The end of punditry

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Those of you who listened to the Today programme last Saturday will know I got it wrong about the election. More embarrassingly, it appears that I was still saying the odds were marginally in favour nearly a day after the Prime Minister and his advisors had decided against.

Maybe this is the end of my punditry.

If so, I know some Fellows will be relieved.

I try to tread a fine line between providing insights from my old role in Downing Street and speaking from my non-affiliated position at the RSA. But this can sometimes be a difficult balancing act, especially when  I'm pitted against someone with a more partisan perspective.

Given these pitfalls why pundit (please forgive this new verb) at all?

I realise my answer will have no credibility unless I own up to enjoying low level celebrity. No one ever stops me in the street and asks for my autograph, but I get a warm feeling when the man in the dry cleaners asks if that was me he saw on Newsnight..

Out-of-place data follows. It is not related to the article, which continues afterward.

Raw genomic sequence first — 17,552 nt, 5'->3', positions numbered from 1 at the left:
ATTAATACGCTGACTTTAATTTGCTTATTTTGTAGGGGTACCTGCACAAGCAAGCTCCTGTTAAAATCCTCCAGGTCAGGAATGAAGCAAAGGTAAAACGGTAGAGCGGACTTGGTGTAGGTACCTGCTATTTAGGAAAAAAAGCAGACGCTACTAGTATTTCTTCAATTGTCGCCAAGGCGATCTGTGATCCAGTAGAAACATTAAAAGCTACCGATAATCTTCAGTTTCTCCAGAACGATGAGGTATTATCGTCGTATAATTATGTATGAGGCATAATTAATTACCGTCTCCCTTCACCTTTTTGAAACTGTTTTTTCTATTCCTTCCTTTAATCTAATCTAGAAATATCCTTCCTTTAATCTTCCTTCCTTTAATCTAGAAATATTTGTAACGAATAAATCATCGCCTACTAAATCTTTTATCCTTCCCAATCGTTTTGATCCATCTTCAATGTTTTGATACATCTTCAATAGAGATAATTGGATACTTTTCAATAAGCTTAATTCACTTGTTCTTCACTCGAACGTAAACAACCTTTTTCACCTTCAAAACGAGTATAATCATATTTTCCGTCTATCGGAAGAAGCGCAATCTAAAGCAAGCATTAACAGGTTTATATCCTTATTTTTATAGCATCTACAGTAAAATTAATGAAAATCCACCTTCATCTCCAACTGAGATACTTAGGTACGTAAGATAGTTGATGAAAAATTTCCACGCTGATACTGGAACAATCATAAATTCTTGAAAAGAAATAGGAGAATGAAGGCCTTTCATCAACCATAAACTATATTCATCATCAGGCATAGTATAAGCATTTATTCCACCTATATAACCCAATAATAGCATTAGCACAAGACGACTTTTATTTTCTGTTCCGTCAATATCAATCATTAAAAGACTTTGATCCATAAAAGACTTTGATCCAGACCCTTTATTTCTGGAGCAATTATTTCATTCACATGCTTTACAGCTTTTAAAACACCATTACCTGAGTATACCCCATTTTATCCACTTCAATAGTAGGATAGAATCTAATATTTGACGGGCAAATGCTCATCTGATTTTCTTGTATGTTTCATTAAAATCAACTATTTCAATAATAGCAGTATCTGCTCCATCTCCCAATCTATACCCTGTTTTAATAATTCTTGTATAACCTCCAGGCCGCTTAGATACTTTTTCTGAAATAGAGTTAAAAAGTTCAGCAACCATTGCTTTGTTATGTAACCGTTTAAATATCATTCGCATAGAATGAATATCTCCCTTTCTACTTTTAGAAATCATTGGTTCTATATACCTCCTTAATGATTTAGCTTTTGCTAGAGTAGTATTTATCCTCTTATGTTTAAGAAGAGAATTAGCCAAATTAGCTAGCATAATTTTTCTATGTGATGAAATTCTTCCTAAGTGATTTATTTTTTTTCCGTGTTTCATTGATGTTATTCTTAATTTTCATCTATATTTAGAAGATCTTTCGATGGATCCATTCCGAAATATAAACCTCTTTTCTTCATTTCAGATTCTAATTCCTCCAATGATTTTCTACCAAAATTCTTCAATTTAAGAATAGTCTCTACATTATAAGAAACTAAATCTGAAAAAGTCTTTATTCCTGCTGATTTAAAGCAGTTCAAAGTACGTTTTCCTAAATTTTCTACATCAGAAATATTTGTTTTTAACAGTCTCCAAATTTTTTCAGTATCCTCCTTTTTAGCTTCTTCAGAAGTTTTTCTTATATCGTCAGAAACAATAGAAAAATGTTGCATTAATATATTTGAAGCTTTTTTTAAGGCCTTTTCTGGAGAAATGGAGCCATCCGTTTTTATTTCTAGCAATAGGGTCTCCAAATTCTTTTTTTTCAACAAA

But I would like to claim a higher purpose to explain being in a taxi on the Western Avenue at 1 am after the Sky News paper review.

In a world where politicians and policy makers are usually portrayed as being either venal or stupid, I hope sometimes to shed a more sympathetic light on the pressures of those at the heart of the political system. I aim for empathy with the dilemmas faced by politicians and officials even if I disagree with their conclusions.

But media profile can become addictive. It is all too easy to say 'yes' to every bid without asking what purpose the punditry will serve. Thus I found myself last Friday and Saturday on three different radio programmes commenting on whether there would be an election (and later on two more explaining why was there was not). I had gone from being an informed commentator to a racing tipster.